Dr. Dre has issued a statement to The New York Times today amid the resurfaced assault allegations that have followed in the wake of the release of N.W.A. biopic Straight Outta Compton and Dre’s new album. The response was sparked by Dee Barnes’ Gawker essay from earlier in the week, in which the journalist and former Body & Soul member reflected on her 1991 assault by Dr. Dre, which was not depicted in the new film, but was apparently included in an earlier draft.
Here’s Dr. Dre’s full statement:
Twenty-five years ago I was a young man drinking too much and in over my head with no real structure in my life. However, none of this is an excuse for what I did. I’ve been married for 19 years and every day I’m working to be a better man for my family, seeking guidance along the way. I’m doing everything I can so I never resemble that man again.
I apologize to the women I’ve hurt. I deeply regret what I did and know that it has forever impacted all of our lives.
Here is a separate statement from Apple, where Dr. Dre has a prominent position as an Apple Music consultant:
Dre has apologized for the mistakes he’s made in the past and he’s said that he’s not the same person that he was 25 years ago. We believe his sincerity and after working with him for a year and a half, we have every reason to believe that he has changed.
The New York Times also talked to Barnes, Michel’le, and Tairrie B, Dr. Dre’s victims who have come forward. “I’ve been talking about my abuse for many, many years, but it has not gotten any ears until now,” Michel’le commented. Read the full article here.
UPDATE: In a follow-up piece for Gawker, Dee Barnes has responded to Dr. Dre’s apology:
I hope he meant it. I hope he represents these words in his life. I hope that after all these years, he really is a changed man.
Dr. Dre has matured, and the women he’s hurt, including myself, have endured. I’m proud to be able to say goodbye to the man who at one point was straight outta fucks to give, as he consistently dismissed and disrespected any mention of his assault history. Goodbye to the man who didn’t deny it and even bragged, “I just did it, you know. Ain’t nothing you can do now by talking about it. Besides, it ain’t no big thing — I just threw her through a door.”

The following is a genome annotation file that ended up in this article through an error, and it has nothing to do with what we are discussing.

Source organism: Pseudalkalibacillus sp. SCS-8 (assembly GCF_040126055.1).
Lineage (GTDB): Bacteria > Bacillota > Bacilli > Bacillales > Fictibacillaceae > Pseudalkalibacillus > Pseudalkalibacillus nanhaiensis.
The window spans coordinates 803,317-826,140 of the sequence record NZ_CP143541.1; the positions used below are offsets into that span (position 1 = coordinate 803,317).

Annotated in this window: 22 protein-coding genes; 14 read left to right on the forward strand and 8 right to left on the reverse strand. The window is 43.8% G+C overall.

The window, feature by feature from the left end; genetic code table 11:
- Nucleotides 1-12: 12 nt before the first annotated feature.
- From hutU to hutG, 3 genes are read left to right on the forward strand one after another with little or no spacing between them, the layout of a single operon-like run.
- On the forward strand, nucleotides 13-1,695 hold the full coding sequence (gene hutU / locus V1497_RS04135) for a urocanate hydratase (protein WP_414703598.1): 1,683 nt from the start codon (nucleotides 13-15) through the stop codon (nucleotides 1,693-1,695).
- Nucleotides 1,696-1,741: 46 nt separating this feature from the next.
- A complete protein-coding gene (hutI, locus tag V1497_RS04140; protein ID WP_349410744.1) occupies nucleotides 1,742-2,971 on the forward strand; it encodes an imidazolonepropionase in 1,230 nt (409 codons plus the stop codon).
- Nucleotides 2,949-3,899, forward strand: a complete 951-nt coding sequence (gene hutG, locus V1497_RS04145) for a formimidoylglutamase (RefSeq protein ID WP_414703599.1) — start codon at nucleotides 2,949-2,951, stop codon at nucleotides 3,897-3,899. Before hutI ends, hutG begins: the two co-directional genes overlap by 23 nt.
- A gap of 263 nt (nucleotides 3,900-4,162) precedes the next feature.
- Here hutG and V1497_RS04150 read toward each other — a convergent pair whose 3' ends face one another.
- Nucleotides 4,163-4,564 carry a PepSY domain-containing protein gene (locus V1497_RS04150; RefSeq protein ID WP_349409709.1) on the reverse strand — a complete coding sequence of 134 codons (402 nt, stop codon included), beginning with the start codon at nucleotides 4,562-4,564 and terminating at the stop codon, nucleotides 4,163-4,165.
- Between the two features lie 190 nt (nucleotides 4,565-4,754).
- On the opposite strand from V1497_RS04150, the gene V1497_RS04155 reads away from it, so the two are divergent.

Goodbye to a general public that accepted these indiscretions without so much as a second thought. When news of the apology broke, my social media feeds were immediately flooded with responses ranging from good to bad to ugly. I saw comments like, “That was the worst apology,” “Fake apology,” and, “He did not have the decency to state your names and do it face to face after all those years — that’s the least he could do.”
I understand people’s apprehension. The stakes are high now and money talks, loud. Is this is a PR move by Universal, which released Straight Outta Compton? After all, the film just crossed the $100 million mark its second weekend in theaters. Is it damage control by Apple, which can no longer ignore that if you take the “Beats by Dre” logo and remove the “S,” you get a double entendre describing several woman he just apologized to? Is Dre himself really remorseful or just saving face? To me, the answers to these questions matter less than the fact that Dre stepped up and performed his social responsibility by finally taking accountability for his actions. Who cares why he apologized? The point is that he did.
She concludes with this:
This is bigger than me, and bigger than hip-hop. This is about respect and awareness. As a result of speaking on my personal experience with violence, I have been vilified. Women survivors of violence are expected neither to be seen nor heard, and the pressure increases when it involves celebrities. No one wants to see their heroes criticized. And if they are African American, the community at large becomes suspicious of an underlying motive to tear down a successful black man. Excusing pop culture icons from scrutiny over their history of violence against women because they are elevated to “hero” status is wrong on so many levels. Creating notable, brilliant art does not absolve you of your faults. In the past, great art was enough to exalt men of their bad behavior, but in 2015 it’s no longer the case. Survivors have a right and an obligation to speak up (#NoSilenceOnDomesticViolence). We are too loud, too correct, too numerous to be ignored.
Read her full response here.